Nope, doing this will most likely back fire, and you can come off as passive aggressive. Generally speaking, you should always discuss a situation with your manager first. Can you imagine if you spoke to your managers boss first, and they speak to your manager about a conversation you had regarding a communication ...
Nothing wrong with what you're doing. Boasting about it may come off as arrogant or something else negative, or maybe not... there is no way of telling.
What does guarantee you a positive impression is to keep it quiet and then when you do start working you have a good headstart and some of the planning already done. This will make you look very efficient ...
Can a company put me on PIP without any notice?
Can the company fire me on the basis of my manager's email, especially if I don't refute it?
And Yes. They can fire you even if you do refute it. In fact, they can fire you because they don't like the color of the shirt you're wearing. Almost all U.S. States are "at will" states, meaning they ...
Do not do it.
More specifically, DON'T say anything to NewManager about it.
If you do that work to prepare you, fantastic.
But: do not commit anything and do not say anything to NewManager at this point.
Maintain a professional, serious attitude.
Act like a serious professional in the last days of your current role, focussing hard on that.
really want to ...
How do I quit my present company while ensuring that the formality is fulfilled?
If fulfilling this formality, whatever it is, happens at the leisure of your current employer, there's probably not much you can do beyond asking nicely.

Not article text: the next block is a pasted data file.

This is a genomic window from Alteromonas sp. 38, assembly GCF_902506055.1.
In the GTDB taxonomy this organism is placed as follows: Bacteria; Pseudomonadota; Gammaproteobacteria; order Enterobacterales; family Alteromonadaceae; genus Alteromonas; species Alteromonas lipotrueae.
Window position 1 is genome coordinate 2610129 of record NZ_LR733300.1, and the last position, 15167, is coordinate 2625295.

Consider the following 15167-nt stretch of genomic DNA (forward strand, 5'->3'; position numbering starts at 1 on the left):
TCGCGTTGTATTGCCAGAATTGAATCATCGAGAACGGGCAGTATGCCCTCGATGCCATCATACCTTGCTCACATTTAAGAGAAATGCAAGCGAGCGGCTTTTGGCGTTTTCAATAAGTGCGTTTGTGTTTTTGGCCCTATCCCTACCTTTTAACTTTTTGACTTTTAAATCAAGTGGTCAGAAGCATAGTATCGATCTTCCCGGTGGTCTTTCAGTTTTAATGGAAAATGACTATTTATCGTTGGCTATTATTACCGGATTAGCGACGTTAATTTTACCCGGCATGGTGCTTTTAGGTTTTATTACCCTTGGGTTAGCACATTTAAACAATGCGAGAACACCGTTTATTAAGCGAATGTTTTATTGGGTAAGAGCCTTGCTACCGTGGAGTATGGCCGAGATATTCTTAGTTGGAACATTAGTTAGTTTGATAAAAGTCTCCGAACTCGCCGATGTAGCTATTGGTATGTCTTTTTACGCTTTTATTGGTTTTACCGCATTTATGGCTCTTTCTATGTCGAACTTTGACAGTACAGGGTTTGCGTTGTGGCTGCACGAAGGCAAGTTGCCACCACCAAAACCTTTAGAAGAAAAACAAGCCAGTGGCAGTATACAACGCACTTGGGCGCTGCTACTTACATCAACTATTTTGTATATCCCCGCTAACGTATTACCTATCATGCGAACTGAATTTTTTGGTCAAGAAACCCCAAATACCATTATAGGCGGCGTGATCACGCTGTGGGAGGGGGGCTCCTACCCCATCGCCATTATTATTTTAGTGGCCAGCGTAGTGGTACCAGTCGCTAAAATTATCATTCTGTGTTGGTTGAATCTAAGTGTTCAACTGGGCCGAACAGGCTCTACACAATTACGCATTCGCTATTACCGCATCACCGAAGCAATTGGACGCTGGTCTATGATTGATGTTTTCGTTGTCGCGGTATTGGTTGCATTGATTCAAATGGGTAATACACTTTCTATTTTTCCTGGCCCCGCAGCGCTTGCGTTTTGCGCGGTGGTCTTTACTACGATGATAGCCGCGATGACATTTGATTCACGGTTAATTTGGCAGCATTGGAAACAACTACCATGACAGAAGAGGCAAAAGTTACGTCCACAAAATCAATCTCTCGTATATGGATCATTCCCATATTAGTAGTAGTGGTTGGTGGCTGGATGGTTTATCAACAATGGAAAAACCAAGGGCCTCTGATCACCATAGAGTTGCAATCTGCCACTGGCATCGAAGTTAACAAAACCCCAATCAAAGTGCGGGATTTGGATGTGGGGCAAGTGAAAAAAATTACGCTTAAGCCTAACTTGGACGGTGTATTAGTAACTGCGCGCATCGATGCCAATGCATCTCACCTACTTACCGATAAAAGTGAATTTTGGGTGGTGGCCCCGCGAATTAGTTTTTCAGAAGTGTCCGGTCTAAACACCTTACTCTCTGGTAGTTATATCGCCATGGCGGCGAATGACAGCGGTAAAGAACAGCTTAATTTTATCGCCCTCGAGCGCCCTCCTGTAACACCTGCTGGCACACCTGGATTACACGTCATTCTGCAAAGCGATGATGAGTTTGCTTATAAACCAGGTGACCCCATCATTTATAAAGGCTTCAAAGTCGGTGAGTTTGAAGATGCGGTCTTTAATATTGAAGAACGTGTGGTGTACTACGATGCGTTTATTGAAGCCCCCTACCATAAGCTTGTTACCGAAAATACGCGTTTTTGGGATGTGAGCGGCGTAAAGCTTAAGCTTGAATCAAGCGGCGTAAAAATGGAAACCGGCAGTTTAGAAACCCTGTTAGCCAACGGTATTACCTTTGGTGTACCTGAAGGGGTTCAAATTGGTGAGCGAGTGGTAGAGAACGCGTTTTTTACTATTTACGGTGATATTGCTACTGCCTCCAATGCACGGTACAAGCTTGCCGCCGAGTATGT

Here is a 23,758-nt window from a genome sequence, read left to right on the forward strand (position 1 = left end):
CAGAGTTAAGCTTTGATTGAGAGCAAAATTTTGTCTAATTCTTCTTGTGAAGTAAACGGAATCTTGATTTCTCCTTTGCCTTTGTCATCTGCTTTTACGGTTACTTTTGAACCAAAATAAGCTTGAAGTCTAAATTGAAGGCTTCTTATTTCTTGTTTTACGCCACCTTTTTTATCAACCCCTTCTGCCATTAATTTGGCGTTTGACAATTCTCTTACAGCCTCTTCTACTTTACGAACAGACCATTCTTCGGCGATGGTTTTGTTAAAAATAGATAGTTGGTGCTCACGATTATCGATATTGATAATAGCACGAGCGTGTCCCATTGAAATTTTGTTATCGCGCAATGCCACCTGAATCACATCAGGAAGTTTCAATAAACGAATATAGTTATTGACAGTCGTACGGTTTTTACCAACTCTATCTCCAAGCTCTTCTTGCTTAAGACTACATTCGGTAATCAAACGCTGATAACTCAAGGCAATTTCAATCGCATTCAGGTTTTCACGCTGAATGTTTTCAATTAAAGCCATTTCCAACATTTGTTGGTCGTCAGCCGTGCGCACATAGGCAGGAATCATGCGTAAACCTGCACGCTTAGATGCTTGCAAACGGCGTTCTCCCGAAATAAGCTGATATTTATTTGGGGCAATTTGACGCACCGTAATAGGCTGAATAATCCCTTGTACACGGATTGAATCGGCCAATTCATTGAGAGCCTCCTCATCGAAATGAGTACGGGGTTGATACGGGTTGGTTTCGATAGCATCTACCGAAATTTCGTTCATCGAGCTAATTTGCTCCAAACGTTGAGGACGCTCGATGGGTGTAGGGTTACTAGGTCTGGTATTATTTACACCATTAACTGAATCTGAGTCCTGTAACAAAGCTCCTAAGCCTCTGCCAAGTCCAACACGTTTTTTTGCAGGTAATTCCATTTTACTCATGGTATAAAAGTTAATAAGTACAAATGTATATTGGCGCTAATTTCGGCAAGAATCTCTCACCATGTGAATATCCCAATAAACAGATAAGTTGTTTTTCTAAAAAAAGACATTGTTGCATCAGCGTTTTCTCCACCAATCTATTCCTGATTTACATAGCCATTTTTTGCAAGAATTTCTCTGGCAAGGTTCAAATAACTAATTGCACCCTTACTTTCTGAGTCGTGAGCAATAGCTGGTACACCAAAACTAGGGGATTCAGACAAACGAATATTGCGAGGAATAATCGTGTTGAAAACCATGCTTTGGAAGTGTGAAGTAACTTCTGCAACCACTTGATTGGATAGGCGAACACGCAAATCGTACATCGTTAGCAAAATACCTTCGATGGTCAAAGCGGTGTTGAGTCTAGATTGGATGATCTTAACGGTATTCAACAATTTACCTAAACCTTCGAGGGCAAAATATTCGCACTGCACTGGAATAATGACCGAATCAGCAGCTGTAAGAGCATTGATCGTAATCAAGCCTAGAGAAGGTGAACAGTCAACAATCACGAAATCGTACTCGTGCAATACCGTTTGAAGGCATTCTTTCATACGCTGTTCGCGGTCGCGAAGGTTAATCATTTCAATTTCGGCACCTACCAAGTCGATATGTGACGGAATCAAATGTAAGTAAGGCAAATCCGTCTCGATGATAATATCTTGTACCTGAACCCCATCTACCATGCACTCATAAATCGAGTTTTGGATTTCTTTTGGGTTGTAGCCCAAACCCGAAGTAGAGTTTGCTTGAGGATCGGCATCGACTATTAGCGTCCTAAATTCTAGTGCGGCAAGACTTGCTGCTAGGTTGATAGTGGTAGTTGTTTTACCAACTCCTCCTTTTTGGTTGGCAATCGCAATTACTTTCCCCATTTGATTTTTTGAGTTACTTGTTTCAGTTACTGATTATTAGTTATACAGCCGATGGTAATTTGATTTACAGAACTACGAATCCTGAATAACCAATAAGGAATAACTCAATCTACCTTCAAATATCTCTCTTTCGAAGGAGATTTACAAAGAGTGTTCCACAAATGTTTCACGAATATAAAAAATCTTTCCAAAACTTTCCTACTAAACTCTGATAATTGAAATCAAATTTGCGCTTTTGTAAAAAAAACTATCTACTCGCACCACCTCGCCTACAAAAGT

I just wish things were better documented. And if they aren't, I wish that people would tell me everything that I require ...
The thing that I zeroed in on when reading the question was this feedback:
opinionated, excessively forceful / aggressive, and dominating
It doesn't really matter if this comes from a junior, a peer, or a leader. The end result is the same. Someone perceived you to have these traits. It's easy to dismiss this as someone being too sensitive or "maybe ...
It doesn't sound like this person thinks code is worth paying for. It's highly unlikely that you'll ever get paid properly, even when it's live, so every minute you spend on it is a big liability.
I seriously want to permanently get rid of him
Refusing to do any more work until you're paid for the time you've spent so far should do the trick.
The main and most convincing reason is that your work has not been paid.
Why would you continue spend your time for something that only waste your time and resources.
My suggestion would be demand all the outstanding money that you are owed and then resign.
I think you should always put yourself first. Your employer comes second. If the money or the job isn't right, then you do what you want by leaving. He promises you payment which is empty because if he was genuinely going to pay you, he would've done so BEFORE you actually did the work. You ALWAYS get paid first, then implement. No payment, no work.
to the point where I then look stupid going to people after the meeting
No you won't look stupid, it won't take them long to recognise that the issue is with the updates given by the manager, they probably have already. You don't have to do anything except your job. If they ask why you need something when the manager says you didn't, just politely refer ...